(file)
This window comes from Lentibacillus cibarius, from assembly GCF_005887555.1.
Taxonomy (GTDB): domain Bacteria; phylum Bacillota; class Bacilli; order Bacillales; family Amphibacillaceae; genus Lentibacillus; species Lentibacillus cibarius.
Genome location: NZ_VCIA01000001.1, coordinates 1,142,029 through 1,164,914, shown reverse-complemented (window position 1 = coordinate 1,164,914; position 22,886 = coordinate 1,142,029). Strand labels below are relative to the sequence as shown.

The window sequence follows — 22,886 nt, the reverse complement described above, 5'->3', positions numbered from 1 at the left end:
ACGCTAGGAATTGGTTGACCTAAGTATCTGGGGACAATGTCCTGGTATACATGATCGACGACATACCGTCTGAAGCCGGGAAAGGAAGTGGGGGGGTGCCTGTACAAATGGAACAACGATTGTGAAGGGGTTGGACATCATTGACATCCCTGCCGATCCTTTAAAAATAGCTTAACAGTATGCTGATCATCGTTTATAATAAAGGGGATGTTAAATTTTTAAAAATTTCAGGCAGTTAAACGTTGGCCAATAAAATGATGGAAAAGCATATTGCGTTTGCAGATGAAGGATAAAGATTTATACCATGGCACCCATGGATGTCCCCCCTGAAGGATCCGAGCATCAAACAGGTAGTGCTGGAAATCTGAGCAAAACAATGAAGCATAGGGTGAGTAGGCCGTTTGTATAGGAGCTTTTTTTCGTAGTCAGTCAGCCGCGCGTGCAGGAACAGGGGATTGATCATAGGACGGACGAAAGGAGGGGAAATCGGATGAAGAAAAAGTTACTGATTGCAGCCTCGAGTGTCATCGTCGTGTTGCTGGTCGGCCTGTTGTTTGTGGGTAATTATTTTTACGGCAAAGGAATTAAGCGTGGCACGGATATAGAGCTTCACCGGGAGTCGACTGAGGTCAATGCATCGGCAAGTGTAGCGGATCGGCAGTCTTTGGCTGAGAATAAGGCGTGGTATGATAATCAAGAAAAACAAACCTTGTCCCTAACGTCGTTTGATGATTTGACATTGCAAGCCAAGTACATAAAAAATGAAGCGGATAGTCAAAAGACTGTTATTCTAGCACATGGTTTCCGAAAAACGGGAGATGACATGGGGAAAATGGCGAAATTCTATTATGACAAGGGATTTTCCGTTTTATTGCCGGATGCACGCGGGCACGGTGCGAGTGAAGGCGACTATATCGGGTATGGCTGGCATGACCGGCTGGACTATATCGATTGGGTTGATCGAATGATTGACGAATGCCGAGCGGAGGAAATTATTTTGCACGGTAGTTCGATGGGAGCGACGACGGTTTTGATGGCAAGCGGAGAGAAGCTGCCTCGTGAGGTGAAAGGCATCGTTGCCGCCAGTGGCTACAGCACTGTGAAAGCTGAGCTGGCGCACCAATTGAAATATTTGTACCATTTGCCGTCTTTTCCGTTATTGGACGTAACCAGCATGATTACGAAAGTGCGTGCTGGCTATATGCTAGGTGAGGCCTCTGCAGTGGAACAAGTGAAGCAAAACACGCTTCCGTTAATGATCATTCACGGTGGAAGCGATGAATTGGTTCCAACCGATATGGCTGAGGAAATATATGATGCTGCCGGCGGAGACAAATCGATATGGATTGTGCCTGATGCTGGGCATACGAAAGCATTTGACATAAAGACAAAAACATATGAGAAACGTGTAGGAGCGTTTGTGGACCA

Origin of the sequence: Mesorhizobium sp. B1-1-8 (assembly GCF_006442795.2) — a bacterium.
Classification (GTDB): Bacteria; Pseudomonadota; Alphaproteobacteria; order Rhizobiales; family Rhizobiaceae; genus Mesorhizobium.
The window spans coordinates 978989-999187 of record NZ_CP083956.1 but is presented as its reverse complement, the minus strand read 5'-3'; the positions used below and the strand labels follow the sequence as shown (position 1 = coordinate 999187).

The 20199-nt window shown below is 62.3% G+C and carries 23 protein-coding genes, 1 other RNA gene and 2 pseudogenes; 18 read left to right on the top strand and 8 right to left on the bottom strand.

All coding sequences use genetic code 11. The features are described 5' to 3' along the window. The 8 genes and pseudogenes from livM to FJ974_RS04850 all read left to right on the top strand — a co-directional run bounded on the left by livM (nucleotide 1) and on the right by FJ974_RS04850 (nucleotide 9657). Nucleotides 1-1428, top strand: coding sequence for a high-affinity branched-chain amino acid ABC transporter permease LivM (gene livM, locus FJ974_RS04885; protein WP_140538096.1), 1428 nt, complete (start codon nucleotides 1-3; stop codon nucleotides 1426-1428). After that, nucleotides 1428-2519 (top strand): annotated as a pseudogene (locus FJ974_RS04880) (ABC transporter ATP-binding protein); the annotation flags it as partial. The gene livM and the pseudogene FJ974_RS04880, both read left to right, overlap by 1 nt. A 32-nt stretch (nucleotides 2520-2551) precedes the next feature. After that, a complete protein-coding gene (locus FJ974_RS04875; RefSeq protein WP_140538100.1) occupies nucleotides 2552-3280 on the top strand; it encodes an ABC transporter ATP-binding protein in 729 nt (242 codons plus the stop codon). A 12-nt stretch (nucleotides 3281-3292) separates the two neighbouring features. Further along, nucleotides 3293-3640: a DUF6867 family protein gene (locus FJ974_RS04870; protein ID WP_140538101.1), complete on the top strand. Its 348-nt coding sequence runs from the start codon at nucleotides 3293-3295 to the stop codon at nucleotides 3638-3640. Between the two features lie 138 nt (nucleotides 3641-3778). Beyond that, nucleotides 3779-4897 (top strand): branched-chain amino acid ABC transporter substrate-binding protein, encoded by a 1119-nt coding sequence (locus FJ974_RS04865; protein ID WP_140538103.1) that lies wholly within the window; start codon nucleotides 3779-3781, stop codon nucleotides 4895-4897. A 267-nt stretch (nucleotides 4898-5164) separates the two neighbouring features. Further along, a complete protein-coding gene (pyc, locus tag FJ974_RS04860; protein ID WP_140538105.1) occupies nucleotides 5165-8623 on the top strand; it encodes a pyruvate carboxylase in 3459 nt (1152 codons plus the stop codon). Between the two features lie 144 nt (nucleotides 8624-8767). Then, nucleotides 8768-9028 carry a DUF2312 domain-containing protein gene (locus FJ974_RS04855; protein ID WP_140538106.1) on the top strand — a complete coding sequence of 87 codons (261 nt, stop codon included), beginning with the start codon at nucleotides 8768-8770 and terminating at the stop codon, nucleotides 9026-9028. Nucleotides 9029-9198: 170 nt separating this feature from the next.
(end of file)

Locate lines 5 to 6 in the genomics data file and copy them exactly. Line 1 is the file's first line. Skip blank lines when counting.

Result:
ACGCTAGGAATTGGTTGACCTAAGTATCTGGGGACAATGTCCTGGTATACATGATCGACGACATACCGTCTGAAGCCGGGAAAGGAAGTGGGGGGGTGCCTGTACAAATGGAACAACGATTGTGAAGGGGTTGGACATCATTGACATCCCTGCCGATCCTTTAAAAATAGCTTAACAGTATGCTGATCATCGTTTATAATAAAGGGGATGTTAAATTTTTAAAAATTTCAGGCAGTTAAACGTTGGCCAATAAAATGATGGAAAAGCATATTGCGTTTGCAGATGAAGGATAAAGATTTATACCATGGCACCCATGGATGTCCCCCCTGAAGGATCCGAGCATCAAACAGGTAGTGCTGGAAATCTGAGCAAAACAATGAAGCATAGGGTGAGTAGGCCGTTTGTATAGGAGCTTTTTTTCGTAGTCAGTCAGCCGCGCGTGCAGGAACAGGGGATTGATCATAGGACGGACGAAAGGAGGGGAAATCGGATGAAGAAAAAGTTACTGATTGCAGCCTCGAGTGTCATCGTCGTGTTGCTGGTCGGCCTGTTGTTTGTGGGTAATTATTTTTACGGCAAAGGAATTAAGCGTGGCACGGATATAGAGCTTCACCGGGAGTCGACTGAGGTCAATGCATCGGCAAGTGTAGCGGATCGGCAGTCTTTGGCTGAGAATAAGGCGTGGTATGATAATCAAGAAAAACAAACCTTGTCCCTAACGTCGTTTGATGATTTGACATTGCAAGCCAAGTACATAAAAAATGAAGCGGATAGTCAAAAGACTGTTATTCTAGCACATGGTTTCCGAAAAACGGGAGATGACATGGGGAAAATGGCGAAATTCTATTATGACAAGGGATTTTCCGTTTTATTGCCGGATGCACGCGGGCACGGTGCGAGTGAAGGCGACTATATCGGGTATGGCTGGCATGACCGGCTGGACTATATCGATTGGGTTGATCGAATGATTGACGAATGCCGAGCGGAGGAAATTATTTTGCACGGTAGTTCGATGGGAGCGACGACGGTTTTGATGGCAAGCGGAGAGAAGCTGCCTCGTGAGGTGAAAGGCATCGTTGCCGCCAGTGGCTACAGCACTGTGAAAGCTGAGCTGGCGCACCAATTGAAATATTTGTACCATTTGCCGTCTTTTCCGTTATTGGACGTAACCAGCATGATTACGAAAGTGCGTGCTGGCTATATGCTAGGTGAGGCCTCTGCAGTGGAACAAGTGAAGCAAAACACGCTTCCGTTAATGATCATTCACGGTGGAAGCGATGAATTGGTTCCAACCGATATGGCTGAGGAAATATATGATGCTGCCGGCGGAGACAAATCGATATGGATTGTGCCTGATGCTGGGCATACGAAAGCATTTGACATAAAGACAAAAACATATGAGAAACGTGTAGGAGCGTTTGTGGACCA

Origin of the sequence: Mesorhizobium sp. B1-1-8 (assembly GCF_006442795.2) — a bacterium.